By looking at ecological changes over time, possible connections may emerge between human activity and changes in the ecosystem.

Through this process, we hope to gradually add to a body of knowledge that will help us understand what the Merrymeeting Bay area was like in the past, what changes have taken place over time, and how those changes have impacted the local ecosystem. Such information can be extremely valuable for making appropriate land-use planning decisions.

The evidence we find at actual sites may include such things as food remains, eating utensils, etc., that can tell us more about early foodways, as well as tools that tell us  how settlers were exploiting the environment by such activities as fishing, farming, stock raising, trading with local Indians, or cutting timber for making barrels, building ships, etc.  Locating these lost sites is not an easy task. We will greatly benefit from new sources of evidence for their location.

Obtaining New Evidence - The documentary evidence we have so far only suggests the approximate locations of some of the earliest pioneer sites, and even the later 18th-century sites can be very elusive to find on the ground.

To help us pinpoint the exact locations of these “lost” sites, we are relying largely upon combining our research findings with remote-sensing technologies.

These technologies are important not only for helping us discover the locations of the missing sites but also to determine a number of their characteristics prior to carrying out excavation work.

The upper image is a portion of a 1738 map showing the area where the Androscoggin River meets Merrymeeting Bay. Compared to the modern map below it, it is rather crudely rendered, but some recognizable features can be used to readjust or "georeference" the map to a modern map. We are in the process of georeferencing old maps, and we plan to post the resulting maps on this website.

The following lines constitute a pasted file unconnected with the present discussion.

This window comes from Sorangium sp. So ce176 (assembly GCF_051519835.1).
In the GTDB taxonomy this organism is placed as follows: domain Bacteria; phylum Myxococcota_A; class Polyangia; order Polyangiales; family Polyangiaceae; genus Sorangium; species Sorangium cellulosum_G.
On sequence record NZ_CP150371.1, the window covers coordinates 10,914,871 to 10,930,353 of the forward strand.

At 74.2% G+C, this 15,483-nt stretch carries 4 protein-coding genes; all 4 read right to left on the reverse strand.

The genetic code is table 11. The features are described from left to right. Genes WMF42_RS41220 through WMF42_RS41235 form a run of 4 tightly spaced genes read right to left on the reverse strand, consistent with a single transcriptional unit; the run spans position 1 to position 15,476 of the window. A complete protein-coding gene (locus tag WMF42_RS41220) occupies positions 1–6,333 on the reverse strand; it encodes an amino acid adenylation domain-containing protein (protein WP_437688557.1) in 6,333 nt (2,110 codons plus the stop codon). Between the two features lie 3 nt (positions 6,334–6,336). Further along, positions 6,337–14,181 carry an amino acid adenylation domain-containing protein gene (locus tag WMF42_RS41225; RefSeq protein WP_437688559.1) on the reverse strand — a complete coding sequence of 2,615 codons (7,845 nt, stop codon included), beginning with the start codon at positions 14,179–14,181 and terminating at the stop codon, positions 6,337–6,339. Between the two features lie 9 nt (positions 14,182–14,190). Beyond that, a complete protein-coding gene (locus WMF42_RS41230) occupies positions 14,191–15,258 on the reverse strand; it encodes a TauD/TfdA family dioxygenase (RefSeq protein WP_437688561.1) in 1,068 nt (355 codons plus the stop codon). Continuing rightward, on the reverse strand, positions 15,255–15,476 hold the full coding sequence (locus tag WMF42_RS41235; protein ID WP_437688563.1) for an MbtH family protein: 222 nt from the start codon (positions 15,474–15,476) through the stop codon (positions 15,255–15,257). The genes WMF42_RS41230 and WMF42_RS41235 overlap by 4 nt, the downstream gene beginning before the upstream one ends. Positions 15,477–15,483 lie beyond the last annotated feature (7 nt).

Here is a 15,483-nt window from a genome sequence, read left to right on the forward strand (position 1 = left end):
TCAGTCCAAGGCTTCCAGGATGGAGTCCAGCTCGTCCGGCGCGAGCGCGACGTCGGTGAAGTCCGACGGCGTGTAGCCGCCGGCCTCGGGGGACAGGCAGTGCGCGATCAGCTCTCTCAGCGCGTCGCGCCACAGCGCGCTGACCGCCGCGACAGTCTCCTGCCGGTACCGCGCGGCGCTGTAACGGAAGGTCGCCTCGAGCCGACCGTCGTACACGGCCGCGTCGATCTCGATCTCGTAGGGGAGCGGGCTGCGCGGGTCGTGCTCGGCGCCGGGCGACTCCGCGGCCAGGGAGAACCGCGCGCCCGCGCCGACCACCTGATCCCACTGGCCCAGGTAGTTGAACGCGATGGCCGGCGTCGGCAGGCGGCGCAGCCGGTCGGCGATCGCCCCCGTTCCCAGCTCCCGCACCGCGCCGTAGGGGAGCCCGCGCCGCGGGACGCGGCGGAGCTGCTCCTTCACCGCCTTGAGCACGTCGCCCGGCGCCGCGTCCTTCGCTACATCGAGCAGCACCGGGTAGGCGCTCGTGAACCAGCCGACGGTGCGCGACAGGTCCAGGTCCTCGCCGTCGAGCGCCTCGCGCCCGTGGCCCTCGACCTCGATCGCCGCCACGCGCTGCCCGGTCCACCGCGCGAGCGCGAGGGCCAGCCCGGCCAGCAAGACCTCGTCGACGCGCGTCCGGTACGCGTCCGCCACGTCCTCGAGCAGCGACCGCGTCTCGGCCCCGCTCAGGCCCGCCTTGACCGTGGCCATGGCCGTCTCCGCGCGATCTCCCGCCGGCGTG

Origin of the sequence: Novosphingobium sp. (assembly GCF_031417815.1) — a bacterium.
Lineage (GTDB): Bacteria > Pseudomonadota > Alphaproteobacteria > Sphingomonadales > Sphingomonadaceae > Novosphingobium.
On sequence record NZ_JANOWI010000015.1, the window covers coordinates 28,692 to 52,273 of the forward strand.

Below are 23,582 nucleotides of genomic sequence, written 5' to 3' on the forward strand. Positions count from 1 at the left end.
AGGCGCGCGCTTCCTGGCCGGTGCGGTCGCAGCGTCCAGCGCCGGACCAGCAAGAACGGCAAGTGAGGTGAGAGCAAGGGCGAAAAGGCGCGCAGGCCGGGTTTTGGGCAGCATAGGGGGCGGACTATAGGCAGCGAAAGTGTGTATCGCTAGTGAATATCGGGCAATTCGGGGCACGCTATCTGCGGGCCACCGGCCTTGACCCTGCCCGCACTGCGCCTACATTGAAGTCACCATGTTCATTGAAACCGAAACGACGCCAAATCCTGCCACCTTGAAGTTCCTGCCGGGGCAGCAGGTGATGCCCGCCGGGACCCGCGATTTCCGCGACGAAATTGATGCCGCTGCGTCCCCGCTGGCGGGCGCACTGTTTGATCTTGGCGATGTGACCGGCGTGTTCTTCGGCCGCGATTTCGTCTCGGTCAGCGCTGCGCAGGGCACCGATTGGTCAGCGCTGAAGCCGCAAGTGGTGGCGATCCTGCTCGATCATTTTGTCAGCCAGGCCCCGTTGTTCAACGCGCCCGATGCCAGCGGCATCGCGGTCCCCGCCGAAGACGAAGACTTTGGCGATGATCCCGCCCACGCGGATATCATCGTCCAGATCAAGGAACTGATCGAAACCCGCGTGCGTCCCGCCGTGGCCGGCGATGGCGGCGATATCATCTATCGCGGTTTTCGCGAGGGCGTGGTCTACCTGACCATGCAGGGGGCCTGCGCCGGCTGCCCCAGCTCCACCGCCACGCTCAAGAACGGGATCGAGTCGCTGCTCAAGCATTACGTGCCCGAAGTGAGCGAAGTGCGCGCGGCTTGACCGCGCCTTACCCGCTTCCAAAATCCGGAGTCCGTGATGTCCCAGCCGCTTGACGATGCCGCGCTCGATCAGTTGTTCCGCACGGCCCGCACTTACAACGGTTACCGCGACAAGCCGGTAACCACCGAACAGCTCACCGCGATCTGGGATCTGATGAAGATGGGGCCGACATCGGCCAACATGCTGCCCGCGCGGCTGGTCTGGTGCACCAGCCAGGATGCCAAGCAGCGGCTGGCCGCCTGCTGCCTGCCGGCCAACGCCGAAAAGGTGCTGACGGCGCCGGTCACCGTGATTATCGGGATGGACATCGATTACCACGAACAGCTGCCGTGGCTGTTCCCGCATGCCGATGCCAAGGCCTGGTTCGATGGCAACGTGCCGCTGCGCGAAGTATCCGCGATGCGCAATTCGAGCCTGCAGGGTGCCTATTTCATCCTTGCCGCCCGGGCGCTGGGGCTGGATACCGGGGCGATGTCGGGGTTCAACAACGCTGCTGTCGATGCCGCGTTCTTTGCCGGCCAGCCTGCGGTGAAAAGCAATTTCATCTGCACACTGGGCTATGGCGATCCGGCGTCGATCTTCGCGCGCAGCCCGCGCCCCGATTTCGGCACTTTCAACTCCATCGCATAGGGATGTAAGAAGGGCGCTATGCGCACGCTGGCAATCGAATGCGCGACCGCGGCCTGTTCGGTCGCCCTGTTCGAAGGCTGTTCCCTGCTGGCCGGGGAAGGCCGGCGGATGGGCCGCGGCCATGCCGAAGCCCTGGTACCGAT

Upper image, Collections of Maine Historical Society, courtesy of, item 4323.

The most important remote-sensing technology that we are currently relying upon is airborne LiDAR, which can yield very high-resolution imagery that can reveal subtle anthropogenic (human-made) features in the landscape which would otherwise go unnoticed, even to people standing directly on or next to them. For more information about LiDAR and other technologies in our project, see the Technology section.

As our study progresses and we become more involved in site testing and excavation work, there are a number of other technologies that may come into play, depending on several factors such as site characteristics, expected features, and budget. Some of those may include:

  • Precessing proton magnetometry
  • Ferrous and non-ferrous metal sensing
  • Ground-penetrating radar
  • Infrared and near-infrared imaging
  • Soil resistivity

Gathering and Recording Data - When conducting field work, we strive to gather and record evidence as comprehensively as practically possible, since we believe we have a duty to scholars as well as to the community at large to provide information that will be of importance to a wide range of interests, applications, and areas of research. At the same time, we will also focus attention on gathering data related to certain hypotheses that we develop through our research.

Publication of Findings - We will periodically make general reports on our field work and other research findings on this website, as well as submitting more detailed reports for inclusion in a research-oriented repository. Eventual publication of results in scholarly journals is another possibility as we accumulate and analyze more data.

Note that specific location information for certain sites may be withheld from reports available to the general public at the request of landowners. Reports that are filed in a restricted repository that is only accessible to approved researchers may include more detailed site location information.